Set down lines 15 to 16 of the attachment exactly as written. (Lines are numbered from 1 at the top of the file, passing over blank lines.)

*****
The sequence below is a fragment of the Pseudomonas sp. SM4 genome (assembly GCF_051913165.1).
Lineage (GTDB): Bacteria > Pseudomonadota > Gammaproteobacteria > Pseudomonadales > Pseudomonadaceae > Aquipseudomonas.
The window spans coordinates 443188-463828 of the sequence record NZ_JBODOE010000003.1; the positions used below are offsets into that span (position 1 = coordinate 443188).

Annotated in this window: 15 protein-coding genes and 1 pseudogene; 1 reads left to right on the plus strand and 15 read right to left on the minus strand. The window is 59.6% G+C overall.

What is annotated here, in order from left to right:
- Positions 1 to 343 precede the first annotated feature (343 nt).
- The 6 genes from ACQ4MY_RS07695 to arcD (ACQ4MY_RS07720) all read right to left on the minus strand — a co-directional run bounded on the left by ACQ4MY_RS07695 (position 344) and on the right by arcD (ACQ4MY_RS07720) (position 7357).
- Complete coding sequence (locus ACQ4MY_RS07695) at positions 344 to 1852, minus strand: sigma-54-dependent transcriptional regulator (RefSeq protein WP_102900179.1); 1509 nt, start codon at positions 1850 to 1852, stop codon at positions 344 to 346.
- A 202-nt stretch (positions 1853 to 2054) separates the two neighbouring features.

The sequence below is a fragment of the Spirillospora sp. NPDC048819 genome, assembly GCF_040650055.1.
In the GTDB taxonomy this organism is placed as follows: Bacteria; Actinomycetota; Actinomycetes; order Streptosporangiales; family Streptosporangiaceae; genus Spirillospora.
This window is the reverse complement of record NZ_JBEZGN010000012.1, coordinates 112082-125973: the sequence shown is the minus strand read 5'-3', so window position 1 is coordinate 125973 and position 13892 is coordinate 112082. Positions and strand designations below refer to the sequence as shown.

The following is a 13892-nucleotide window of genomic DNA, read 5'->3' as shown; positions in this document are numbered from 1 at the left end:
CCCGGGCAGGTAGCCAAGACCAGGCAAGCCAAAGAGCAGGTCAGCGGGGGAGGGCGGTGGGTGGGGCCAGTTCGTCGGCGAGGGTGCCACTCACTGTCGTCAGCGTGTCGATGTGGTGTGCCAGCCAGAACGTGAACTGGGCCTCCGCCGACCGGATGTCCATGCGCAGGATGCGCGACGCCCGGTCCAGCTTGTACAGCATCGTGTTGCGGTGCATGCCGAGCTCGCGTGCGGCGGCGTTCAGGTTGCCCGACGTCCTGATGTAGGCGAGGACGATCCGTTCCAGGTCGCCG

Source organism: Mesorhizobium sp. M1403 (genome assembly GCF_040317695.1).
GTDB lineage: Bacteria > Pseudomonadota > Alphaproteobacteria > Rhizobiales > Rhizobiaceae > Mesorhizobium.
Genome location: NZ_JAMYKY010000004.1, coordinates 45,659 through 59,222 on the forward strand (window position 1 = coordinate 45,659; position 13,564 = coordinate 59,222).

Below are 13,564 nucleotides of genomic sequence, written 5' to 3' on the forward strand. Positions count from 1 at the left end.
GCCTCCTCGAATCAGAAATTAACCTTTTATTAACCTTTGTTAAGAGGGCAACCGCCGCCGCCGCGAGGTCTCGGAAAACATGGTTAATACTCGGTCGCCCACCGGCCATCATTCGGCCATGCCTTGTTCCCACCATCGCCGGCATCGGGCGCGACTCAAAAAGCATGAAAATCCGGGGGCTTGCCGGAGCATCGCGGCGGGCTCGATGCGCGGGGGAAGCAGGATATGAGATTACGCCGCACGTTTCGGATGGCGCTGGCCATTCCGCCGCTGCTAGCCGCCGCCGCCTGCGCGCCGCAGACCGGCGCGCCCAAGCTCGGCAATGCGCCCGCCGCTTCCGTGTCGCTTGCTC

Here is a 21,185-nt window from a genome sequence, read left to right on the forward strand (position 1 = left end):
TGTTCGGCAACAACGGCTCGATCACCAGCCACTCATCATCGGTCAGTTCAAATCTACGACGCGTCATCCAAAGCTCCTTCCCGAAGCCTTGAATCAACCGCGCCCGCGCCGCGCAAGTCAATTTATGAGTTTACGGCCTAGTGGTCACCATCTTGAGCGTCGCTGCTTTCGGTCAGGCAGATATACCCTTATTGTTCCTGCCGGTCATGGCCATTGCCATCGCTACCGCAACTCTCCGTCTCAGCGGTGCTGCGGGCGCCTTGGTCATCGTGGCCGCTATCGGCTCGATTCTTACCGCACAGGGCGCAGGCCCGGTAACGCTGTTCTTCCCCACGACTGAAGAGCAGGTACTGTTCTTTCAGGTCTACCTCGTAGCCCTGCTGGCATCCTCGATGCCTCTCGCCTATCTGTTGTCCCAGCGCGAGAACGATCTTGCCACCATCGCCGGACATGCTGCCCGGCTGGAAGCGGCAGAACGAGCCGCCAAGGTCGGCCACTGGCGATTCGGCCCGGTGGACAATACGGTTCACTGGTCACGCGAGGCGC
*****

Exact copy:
Source organism: Mesorhizobium sp. M1403 (genome assembly GCF_040317695.1).
GTDB lineage: Bacteria > Pseudomonadota > Alphaproteobacteria > Rhizobiales > Rhizobiaceae > Mesorhizobium.